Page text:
You only get a secured credit card when you need to improve your credit score, and you may be wondering if it’s better to carry a balance on your card. Short answer: no. Carrying a balance month-to-month is not better than paying off your balance in full. Using a secured credit card responsibly is not only good practice for when you graduate to an unsecured card, but will improve your score without any shenanigans. Just pay on time.
Refresh Financial Secured Visa Stats
Annual fee: $12.95
Minimum Deposit required: $200
Interest Rate: 17.99%
No credit check required
What makes the Refresh Financial credit card so interesting is that it doesn’t require a credit check to be approved. If your credit is poor, then this can be a lifesaver. Since there is no credit check, you can’t be denied. They also have a smaller necessary deposit of $200. While that means you won’t be able to spend much on your card, you also don’t have to pay as much up front to begin building credit.
A prepaid credit card is different than a secured credit card, despite the similarity that you have to pay up front to use it. A secured credit card can be used exactly like a normal credit card, but a prepaid credit card works more like a debit card.
A prepaid card is loaded with funds first, and as you use the card the funds are automatically taken off the card. Since funds are automatically deducted, you won’t have a monthly payment. Unlike a bank account, which can go into overdraft (and charge you a fee), a prepaid card cannot use more funds than it has available.
Prepaid cards do not report to credit bureaus, because you’re not borrowing any money. You have to provide all the money first before you can spend anything. While a secured card requires an initial deposit, you can borrow money every month without making an additional deposit.
The benefit of a prepaid card is that, like the Refresh Financial Visa, they have no credit checks – because they’re not a credit product. But that is also their biggest flaw. If you want to improve your score, a prepaid card won’t help you.
If you don’t want a credit card, either because you despise the idea or because you have trouble controlling your spending, a prepaid credit card can be a great tool. But it won’t help you build credit.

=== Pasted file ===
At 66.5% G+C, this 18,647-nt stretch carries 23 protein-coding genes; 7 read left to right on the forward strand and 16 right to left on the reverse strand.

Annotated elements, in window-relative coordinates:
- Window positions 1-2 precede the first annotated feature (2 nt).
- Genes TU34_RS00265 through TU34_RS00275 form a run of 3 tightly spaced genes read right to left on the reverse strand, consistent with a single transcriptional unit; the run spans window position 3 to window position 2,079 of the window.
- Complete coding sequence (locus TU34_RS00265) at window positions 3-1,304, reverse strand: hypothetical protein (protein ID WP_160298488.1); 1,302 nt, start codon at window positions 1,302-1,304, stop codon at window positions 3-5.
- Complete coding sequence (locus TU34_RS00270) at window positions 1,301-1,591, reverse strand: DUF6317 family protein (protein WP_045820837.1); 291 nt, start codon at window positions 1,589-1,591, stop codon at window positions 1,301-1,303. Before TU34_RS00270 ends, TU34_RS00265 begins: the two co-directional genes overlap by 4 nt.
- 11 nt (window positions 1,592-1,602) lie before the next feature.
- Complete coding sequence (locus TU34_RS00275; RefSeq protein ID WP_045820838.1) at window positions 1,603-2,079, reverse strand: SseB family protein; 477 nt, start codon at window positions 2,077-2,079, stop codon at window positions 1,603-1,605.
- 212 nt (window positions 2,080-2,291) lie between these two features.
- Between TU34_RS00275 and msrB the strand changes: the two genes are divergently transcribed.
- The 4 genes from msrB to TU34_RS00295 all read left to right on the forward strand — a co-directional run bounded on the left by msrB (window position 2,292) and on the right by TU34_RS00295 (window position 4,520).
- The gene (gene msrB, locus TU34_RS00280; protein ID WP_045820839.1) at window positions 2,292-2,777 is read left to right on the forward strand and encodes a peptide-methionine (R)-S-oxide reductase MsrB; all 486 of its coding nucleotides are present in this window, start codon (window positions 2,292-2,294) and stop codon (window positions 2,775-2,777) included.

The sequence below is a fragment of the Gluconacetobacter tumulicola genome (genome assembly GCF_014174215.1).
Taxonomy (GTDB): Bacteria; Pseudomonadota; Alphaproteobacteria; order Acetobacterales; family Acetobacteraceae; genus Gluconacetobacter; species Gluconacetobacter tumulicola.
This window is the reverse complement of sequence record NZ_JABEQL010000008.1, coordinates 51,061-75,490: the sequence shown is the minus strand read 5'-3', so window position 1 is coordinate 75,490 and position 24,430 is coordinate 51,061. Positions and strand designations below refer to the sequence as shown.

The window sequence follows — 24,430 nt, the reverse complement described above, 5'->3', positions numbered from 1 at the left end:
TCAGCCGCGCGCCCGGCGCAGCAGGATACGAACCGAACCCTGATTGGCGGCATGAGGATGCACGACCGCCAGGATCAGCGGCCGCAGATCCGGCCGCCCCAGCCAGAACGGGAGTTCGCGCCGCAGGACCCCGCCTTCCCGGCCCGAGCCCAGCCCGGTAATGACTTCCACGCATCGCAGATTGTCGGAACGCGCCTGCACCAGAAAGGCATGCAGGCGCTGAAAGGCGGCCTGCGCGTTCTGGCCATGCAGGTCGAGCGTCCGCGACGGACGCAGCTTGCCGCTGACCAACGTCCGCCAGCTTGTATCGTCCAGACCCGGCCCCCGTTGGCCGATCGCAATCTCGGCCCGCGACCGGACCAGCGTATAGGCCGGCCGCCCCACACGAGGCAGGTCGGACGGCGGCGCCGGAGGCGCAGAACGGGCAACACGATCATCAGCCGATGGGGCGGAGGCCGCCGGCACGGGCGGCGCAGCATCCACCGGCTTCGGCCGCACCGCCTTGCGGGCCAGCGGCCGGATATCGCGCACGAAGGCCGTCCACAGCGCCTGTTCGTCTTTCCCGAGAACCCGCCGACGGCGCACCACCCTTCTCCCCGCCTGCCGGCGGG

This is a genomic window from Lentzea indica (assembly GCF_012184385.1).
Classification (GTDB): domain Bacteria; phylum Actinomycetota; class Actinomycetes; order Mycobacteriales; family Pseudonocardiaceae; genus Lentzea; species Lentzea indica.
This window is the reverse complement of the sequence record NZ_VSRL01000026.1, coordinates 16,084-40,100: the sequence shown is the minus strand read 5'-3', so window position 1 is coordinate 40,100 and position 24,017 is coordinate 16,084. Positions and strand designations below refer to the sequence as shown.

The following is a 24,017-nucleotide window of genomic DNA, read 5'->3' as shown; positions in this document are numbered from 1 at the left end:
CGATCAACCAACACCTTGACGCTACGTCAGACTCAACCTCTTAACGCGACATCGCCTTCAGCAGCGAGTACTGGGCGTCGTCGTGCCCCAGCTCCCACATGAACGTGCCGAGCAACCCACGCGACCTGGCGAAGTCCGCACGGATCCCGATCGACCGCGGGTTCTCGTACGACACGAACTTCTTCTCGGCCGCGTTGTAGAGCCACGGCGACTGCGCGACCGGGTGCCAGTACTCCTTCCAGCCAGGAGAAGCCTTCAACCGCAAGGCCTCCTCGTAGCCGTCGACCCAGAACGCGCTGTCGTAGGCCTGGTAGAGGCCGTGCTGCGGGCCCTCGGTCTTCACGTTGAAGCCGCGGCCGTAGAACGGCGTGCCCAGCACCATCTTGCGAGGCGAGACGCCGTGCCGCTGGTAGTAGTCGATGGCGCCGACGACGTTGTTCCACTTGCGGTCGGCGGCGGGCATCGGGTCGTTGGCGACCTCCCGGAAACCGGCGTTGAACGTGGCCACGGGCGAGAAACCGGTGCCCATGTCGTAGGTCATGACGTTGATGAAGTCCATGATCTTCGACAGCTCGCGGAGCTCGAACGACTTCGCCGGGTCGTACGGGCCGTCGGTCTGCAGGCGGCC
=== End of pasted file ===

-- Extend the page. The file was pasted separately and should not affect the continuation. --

Because all prepaid cards function the same way and lack rewards, there isn’t much difference between them. However, the AC Conversion card is the best card because of the ability to load different currencies other than Canadian dollars. This avoids the 2.5% foreign transaction fee that plagues most Canadian credit cards since your spending that foreign currency directly. It also comes with an app so you can manage your money directly from your phone. You can even get one free international ATM withdrawal per month!
A guaranteed credit card is just that: guaranteed. Unlike a secured credit card which requires a deposit, a guaranteed credit card is totally unsecured.
There is currently only one guaranteed unsecured credit card in Canada, the Capital One Guaranteed MasterCard.
Despite the name, you actually aren’t 100% guaranteed for approval. You have to meet four criteria first:
1. Be the age of majority in your province or territory
2. You haven’t applied for a Capital One account more than once in the last 30 days
3. You don’t have an existing Capital One account or a pending application
4. You haven’t had a Capital One account that was in poor standing in the last year
That means that you probably won’t run into trouble applying for this card so long as you aren’t already, or have been, a Capital One customer.
Even if you’re denied for this card, you can still be approved for their Guaranteed Secured MasterCard. Both cards have a $59 annual fee and an interest rate of 19.80%.
When you’re trying to improve your credit, it’s important to keep on top of changes in your score. If you don’t know how your credit is changing every month, you’ll have no sense of your progress. With Credit+, you’ll get access to monthly reports from TransUnion and instant alerts to any changes sent straight to your phone or email.
Rebuilding your credit be a long and hard process, but the payoff is definitely worth it!